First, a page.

template <class CharT = char,
    class Traits = std::char_traits<CharT>,
    class Allocator = std::allocator<CharT>, typename... T>
basic_string<CharT, Traits, Allocator> basic_concat(const T&... t);

It would also require each user-defined to_concat function to be templated, as well as dealing with the fact that std::to_chars currently does not support anything other than "char".

Another solution would be to provide wconcat, u16concat, etc... which would also require custom user-defined to_concat functions. In the end, it seemed better to simply consider std::concat to be a low-level utility, and to consider that broader unicode support would likely call for locale support as well. Therefore, this paper currently opts out of support for string types other than std::string.

E. More access to the underlying code?

This proposal does not make the internal API for stringifying integers (e.g. std::internal::to_concat(int)) public, on the grounds that users can already use std::to_chars. It's conceivable that it would it prove useful in other situations, however.

S. Sketch of a sample implementation

namespace std {
namespace internal {

template <size_t max_size>
struct concat_buffer {
  std::array<char, max_size> data;
  unsigned short size;
  operator std::string_view() const { return {&data[0], size}; }

// The core: sums the lengths of the given views, creates a string of that size,
// and copies the views in.
string concat_views(std::initializer_list<std::string_view> views);

concat_buffer<16> to_concat(int i);
concat_buffer<16> to_concat(unsigned int i);
concat_buffer<32> to_concat(long i);
concat_buffer<32> to_concat(unsigned long i);
concat_buffer<32> to_concat(long long i);
concat_buffer<32> to_concat(unsigned long long i);
concat_buffer<16> to_concat(float);
concat_buffer<32> to_concat(double);

// Normal enums are already handled by the integer formatters.
// This overload matches only scoped enums.
template <typename T,
          typename = typename std::enable_if<
              std::is_enum<T>{} && !std::is_convertible<T, int>{}>::type>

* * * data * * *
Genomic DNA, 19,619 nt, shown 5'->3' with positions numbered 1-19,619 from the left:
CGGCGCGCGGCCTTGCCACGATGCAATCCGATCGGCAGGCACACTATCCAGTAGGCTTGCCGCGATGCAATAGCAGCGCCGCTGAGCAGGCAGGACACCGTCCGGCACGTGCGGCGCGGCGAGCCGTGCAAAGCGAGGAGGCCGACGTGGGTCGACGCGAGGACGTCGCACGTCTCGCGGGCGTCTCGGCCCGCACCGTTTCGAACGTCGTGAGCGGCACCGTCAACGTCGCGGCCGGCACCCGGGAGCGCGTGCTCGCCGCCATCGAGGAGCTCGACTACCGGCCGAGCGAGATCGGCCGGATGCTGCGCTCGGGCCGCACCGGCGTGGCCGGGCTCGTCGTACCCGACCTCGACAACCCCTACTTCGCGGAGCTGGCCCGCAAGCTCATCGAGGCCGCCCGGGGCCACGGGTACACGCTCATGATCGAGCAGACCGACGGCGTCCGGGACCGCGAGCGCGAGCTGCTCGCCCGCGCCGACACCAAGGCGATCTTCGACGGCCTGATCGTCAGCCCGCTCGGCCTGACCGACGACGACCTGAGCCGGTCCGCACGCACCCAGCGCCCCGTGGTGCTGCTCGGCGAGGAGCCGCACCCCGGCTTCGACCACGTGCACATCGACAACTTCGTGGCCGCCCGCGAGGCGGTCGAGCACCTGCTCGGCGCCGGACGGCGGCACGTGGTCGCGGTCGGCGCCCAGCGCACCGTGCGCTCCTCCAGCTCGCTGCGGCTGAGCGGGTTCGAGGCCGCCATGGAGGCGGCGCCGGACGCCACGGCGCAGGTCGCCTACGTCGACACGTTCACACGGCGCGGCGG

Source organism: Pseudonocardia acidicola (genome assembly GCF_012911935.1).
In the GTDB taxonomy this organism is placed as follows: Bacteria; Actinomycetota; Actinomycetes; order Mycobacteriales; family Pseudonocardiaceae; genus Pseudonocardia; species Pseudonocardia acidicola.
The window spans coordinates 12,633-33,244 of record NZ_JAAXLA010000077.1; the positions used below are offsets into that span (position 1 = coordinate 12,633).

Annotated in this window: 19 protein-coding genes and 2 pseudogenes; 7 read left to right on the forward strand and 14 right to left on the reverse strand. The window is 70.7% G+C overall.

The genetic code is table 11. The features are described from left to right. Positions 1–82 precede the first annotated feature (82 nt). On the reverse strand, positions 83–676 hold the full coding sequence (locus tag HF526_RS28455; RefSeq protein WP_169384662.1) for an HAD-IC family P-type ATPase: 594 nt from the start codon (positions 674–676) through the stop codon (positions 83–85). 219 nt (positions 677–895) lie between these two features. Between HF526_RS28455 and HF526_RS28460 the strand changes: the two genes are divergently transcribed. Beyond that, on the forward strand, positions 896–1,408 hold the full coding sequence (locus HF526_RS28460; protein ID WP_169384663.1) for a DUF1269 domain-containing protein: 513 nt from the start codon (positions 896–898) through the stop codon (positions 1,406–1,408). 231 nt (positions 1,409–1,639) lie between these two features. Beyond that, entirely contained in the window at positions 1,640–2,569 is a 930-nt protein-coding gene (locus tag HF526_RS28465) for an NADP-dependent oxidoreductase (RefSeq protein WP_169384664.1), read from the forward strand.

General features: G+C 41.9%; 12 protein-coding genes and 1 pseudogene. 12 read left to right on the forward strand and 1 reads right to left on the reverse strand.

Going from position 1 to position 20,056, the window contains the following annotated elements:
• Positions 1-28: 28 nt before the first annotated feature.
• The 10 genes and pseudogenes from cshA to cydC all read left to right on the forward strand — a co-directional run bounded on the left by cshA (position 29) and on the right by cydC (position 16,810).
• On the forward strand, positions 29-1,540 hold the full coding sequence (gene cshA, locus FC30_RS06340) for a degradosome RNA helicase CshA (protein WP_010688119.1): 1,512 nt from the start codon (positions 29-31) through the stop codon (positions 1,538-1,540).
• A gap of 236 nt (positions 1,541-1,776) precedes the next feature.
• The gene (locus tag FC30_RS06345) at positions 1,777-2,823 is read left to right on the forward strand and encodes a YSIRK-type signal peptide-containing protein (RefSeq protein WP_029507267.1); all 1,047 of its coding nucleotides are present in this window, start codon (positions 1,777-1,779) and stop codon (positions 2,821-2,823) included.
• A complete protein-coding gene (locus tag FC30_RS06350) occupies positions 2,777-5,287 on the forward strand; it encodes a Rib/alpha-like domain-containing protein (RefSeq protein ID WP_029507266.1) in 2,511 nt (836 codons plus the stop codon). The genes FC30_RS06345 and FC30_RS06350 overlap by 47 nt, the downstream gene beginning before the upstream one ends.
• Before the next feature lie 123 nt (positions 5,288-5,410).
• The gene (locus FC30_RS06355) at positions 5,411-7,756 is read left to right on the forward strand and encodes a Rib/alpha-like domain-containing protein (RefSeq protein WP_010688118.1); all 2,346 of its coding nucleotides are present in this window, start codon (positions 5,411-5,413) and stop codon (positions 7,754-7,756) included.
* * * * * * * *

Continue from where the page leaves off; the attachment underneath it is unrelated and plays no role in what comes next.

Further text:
auto to_concat(T e) {
  return to_concat(static_cast<typename std::underlying_type<T>::type>(e));

inline std::string_view to_concat(const std::string_view& sv) { return sv; }

}  // internal

template <typename... T>
inline __attribute__((always_inline)) string concat(const T&... t) {
  using internal::to_concat;
  return internal::concat_views({std::string_view{to_concat(t)}...});

}  // namespace std

IV. Proposed Additional Text

Header <string> synopsis

namespace std {
// [string.conversions], numeric conversions
template <typename... T> string concat(const T&... t);
template <typename... T> string concat(string&& dest, const T&... t);
} // namespace std

Numeric conversions

template <typename... T> string concat(const T&... t);
template <typename... T> string concat(string&& dest, const T&... t);

The variadic template function concat converts its parameters into character strings, and then returns a string object holding the concatenation of those character strings. The character strings hold the character representation of the values of their arguments: If an argument is of integral type, the conversion is performed as if by std::to_chars, with a base of 10. An enum parameter is first cast to its underlying integral type, and then converted. If an argument is of floating-point type, it is converted as if by std::to_chars, with chars_format::general and precision of 6. Arguments that can be implicitly converted to std::string_view will be converted to std::string_view, and then concatenated. If the expression "to_concat(arg)" is valid (that is, if ADL finds a to_concat overload in arg's namespace), the argument will first be passed to to_concat(), before being explicitly cast to std::string_view, and then concatenated.

The second form of concat performs the same operation as the first, but is often more efficient because it simply appends the arguments to dest, before returning dest. Specifically, if dest is already large enough, no memory allocation is needed. Like string::append, if an exception is thrown during reallocation, the second form will not change the "dest" string parameter at all.

V. Acknowledgements

VI. References

VII. Random quotes

Your average "float" is just random noise after the first six significant digits.

Jorg Brown, 2018.

Anyone who considers arithmetical methods of producing random digits is, of course, in a state of sin.

John von Neumann, 1951